“Fire is a good servant but a bad master” reads the 17th Century proverb. Throughout mediaeval history, fire has been associated with comfort and warmth in winter, but also with repeated destruction, especially of church roofs, leading to the almost universal adoption of vaulted ceilings. The form of the pre-war City of London was largely a legacy of the re-planning after the Great Fire of 1666.
The immediate aftermath of a serious fire can be devastating psychologically as well as in material terms. As a Practice we have become familiar with the traumatic effects on owners of fire-damaged buildings as well as the practical help which can make a major difference in the early days. Many historic buildings contain articles of irreplaceable value, whose loss may represent to their owners a severance with their family’s past.
We have accumulated substantial experience of the most important steps to take in the wake of a fire through our work on rescuing so many of the Country’s significant fire-affected historic buildings. In some cases, such as at Windsor Castle, our involvement began before the fire was fully extinguished. This has the advantage of allowing input into the salvage and early recording operations, minimising archaeological loss and ensuring temporary support methods which will not hamper future reconstruction.
In other cases, such as Eardisley Park, Walworth Town Hall and Cholderton House, the fire was so destructive that it was months before the structure was deemed safe enough to enter. The sifting of débris to find clues as to key details and features may then become very difficult, especially as rain and the water for extinguishing the fire may have caused further deterioration. Drying out of thick walls, particularly of some absorbent types of masonry, will take several years and will need to continue after reconstruction. This requires a very careful design of finishes to allow good ventilation of heavy masonry for many years. Over the years we have developed sophisticated means of monitoring humidity in vulnerable or inaccessible areas, which can be very helpful in alerting owners to critical humidity conditions likely to support fungal decay, for example.
Similarly, we have become adept at recording the débris littering the base of the building, and ensuring accumulations of saturated material does not support fungal growth. Furthermore, where a large building contains significant clues about the distribution of mouldings and details in the piles of debris which have fallen to the floor, a methodical approach is needed which allows early removal for drying out without loss of provenance. We first employed such an approach soon after the fire at Windsor.
In planning the restoration, the key figure will be the Loss Adjuster appointed by the insurer. The philosophy and approach to the reconstruction need agreeing at the start, since insurers often operate strict policies governing the approach and how it will be funded. Similarly, agreement needs to be reached on the replacement of services: is it practical to reinstate a Victorian heating system as it was; would the hot water system be acceptable to Building Control? Generally, improvements required by Statutory Instruments are not considered to be “betterment” since they are necessary for safety or today’s conservation of energy requirements.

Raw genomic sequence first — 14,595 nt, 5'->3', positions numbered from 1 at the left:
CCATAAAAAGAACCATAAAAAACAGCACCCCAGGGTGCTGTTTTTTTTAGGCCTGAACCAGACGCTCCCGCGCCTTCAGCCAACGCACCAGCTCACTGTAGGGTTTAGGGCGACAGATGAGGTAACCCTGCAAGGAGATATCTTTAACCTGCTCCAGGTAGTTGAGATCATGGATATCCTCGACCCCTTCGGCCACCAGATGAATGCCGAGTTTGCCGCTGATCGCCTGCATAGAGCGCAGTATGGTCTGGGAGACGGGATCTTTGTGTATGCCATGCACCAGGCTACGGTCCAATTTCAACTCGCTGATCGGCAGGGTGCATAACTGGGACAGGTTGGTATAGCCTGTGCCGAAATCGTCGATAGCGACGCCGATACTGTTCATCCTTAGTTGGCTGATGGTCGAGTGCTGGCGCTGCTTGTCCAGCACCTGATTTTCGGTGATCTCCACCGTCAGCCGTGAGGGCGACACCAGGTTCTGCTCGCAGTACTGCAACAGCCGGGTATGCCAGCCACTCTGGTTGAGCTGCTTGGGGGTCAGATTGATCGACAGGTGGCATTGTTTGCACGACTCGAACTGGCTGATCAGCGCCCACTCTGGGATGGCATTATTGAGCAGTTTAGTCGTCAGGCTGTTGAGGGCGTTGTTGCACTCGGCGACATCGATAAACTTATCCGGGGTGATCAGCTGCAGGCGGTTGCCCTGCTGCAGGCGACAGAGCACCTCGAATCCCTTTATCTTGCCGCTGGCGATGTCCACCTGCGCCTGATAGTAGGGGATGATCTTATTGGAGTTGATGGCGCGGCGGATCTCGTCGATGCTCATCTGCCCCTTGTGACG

Once detailed examination becomes possible, decisions need to be taken on the future stability of the structure, including the effects on stonework of exposure to high temperatures. Flint, bricks and ashlar stones behave very differently in fires. Today there are effective electronic means of identifying invisible damage deep in masonry structures, as we used after a major fire at the Bank of England. Iron and steel behave very differently in fire but light charring of oak beams may not cause unacceptable weakness, but should a timber be left in a wall which has been saturated?
At Cholderton House, a flint and brick house in Wiltshire, Fire Brigade water, rain and a high water table seemed to have turned the lime mortar and flint foundation to ‘porridge’, but gradual drying proved preferable to underpinning (which would have introduced local rigidity incompatible with the inherently flexible walls above).
Early approaches need to be made to the planning authority to discuss its approach to reinstatement. Was the building of such importance that ‘like-for like’ restoration is seen as essential, or would the loss of poorer additions be seen as an opportunity to create something better? Would the owners wish to use the opportunity to make the building suit their needs better? At the 16th Century Athelhampton in Dorset, reinstatement of the fire-damaged areas in facsimile was essential, but at Walworth Town Hall, the Local Authority has used the opportunity to create a multi-use facility with a wider range of uses than the original. A design competition resulted in several of the most important spaces in Windsor Castle being recreated to a fresh new design.
Fire restoration is a collaborative effort. The architect needs diplomacy and sensitivity in understanding the owner’s needs at a time when the trauma is still fresh in their mind. An experienced team needs to be assembled which may include an archaeologist, moisture control specialist, structural engineer and conservator, instilling confidence that every aspect has been considered. Above all, patience and a will to persevere are essential qualities to see through a fire restoration project to completion.